The remaining soloists were provided by members of the NSO ensemble with Hilary Jane Andrewes as Vincenette, Red Gray as Clemence, Thalie Knights as a Shepherdess, Rachel Shouksmith as the ghost of Mireille's mother, Tim Lock as the Ferryman, Richard Fisher as Echo, John Cobb as a man from Arles, Fiona Baines as Azalais, Anastasia Witts as Norade and Marie Goulding as Violane. All gave creditable performances but the stand-out one was Hilary Jane Andrews whose duet with Mireille in Act 4 was one of the works subtle highlights.

Despite the relatively constricted acting area, Baker and his choreographer Caroline Pope, managed some convincing ensemble dancing for the farandole, even involving a childrens chorus! (The project also included workshops in Sussex schools relating to Mireille).

Nicholas Jenkins and the St. Paul's Sinfonia did full justice to Gounod's score, the Jenkins coaxing some nicely flexible playing from the 34 strong ensemble. It is to their credit that the relatively small string forces never seemed to tell against them and in the resonant Cadogan Hall acoustics they came across is vibrant and effective.

The chorus were immensely hard-working, appearing in a high proportion of the scenes and acting as scene shifters in all the others. The enthusiasm and commitment were palpable and it is a delight to be able to record that all their undoubted hard work paid off in a polished and highly convincing performance; only in the final choruses did Gounod's tricky choral writing threaten to disturb things but even this was a mere blip and what was a fine performance.

I'm not quite convinced that Gounod's opera is a complete masterpiece, but it certainly warrants hearing more often than it is and I definitely think it a great improvement on Romeo et Juliette. Certainly the first two acts are rather leisurely, rather too interested in local colour (Gounod wrote a lot of the opera whilst staying in Provence), but once the drama gets going it certainly picks up. Reading about the re-construction work that Busser did on the score, it seems that the original run may have used some spoken dialogue and I did wonder whether this might have helped to keep things moving in the first 2 acts.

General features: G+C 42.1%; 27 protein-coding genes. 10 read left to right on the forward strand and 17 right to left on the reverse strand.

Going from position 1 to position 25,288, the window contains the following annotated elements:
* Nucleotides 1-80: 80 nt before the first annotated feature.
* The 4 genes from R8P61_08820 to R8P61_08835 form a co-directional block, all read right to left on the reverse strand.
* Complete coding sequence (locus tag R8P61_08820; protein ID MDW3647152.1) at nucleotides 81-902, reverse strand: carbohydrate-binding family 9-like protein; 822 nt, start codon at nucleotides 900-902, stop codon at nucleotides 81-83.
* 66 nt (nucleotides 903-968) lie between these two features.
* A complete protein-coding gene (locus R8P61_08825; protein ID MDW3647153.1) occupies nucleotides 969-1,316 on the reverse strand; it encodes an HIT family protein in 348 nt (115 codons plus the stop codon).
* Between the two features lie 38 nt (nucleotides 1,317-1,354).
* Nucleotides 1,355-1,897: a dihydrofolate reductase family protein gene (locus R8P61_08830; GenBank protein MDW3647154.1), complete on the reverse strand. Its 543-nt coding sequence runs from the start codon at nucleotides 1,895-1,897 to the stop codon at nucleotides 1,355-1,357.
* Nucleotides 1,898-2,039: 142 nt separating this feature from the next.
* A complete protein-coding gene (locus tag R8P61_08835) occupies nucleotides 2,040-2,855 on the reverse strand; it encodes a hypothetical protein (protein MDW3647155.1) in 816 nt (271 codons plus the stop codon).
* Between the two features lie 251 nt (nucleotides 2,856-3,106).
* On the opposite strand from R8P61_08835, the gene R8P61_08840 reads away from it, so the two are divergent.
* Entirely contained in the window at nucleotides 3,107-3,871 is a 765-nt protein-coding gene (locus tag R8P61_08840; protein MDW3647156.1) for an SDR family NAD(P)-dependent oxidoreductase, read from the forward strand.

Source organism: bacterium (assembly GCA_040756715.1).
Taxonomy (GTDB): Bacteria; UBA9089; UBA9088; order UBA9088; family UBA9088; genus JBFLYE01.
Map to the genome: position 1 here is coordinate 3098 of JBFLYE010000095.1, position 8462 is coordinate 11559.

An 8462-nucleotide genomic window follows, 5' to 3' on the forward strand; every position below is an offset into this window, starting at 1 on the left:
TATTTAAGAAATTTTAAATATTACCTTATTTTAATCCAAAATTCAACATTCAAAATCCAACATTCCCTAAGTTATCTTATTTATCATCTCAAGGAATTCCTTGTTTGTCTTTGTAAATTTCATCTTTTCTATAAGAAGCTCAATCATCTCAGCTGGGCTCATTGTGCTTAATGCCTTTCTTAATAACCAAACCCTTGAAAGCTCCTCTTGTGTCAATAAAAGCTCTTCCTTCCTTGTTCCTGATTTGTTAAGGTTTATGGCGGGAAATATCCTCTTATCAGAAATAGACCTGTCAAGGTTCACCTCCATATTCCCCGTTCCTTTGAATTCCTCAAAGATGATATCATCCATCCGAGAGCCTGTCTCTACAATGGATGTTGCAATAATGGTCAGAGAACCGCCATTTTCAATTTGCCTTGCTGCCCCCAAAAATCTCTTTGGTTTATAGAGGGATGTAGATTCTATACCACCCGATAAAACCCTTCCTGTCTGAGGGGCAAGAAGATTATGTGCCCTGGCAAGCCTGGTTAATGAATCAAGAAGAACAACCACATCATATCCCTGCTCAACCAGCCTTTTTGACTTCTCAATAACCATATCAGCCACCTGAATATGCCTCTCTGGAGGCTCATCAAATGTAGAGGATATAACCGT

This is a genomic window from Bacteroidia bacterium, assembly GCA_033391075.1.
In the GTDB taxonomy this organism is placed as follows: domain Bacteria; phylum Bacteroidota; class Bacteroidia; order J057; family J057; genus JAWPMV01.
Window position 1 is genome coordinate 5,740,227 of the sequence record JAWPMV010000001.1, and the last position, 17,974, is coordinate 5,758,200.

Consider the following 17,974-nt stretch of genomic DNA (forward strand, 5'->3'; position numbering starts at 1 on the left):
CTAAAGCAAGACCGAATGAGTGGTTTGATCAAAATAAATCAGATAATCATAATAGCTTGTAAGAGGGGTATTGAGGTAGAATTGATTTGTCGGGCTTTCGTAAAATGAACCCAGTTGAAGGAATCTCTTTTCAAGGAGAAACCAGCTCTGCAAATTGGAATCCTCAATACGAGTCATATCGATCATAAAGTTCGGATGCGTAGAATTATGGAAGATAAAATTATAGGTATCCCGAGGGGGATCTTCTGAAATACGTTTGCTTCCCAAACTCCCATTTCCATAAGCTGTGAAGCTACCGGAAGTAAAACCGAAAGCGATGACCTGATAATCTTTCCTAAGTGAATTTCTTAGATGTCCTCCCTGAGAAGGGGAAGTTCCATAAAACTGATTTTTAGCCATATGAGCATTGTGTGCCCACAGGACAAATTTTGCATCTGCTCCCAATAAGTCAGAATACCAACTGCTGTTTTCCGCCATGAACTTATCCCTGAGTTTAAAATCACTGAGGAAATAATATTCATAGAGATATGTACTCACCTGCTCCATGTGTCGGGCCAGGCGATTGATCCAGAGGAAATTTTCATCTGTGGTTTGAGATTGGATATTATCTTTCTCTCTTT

But, all the way through I kept on thinking, what would Bizet have made of this, the drama would have seemed ideal for him. Whilst Gounod has come up with a charming, well-made score which rises to the dramatic occasion, you can't help feeling that Bizet might have produced a rather more arresting work.

Still, it is all credit to New Sussex Opera that they have given us the opportunity to re-evaluate Mireille and done so in such a highly effective and stunning manner.




3 comments:

  1. I agree with your enthusiasm as I enjoyed it immensely particulary after a dismal ROH Sonnambula the night before. I couldn't help thinking what Silver would have made of the role of Amina.

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  2. Anonymous4:58 pm

    His surname is Presley, not Priestly, not Preston. Poor editing on your part.

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  3. Apologies, names now corrected.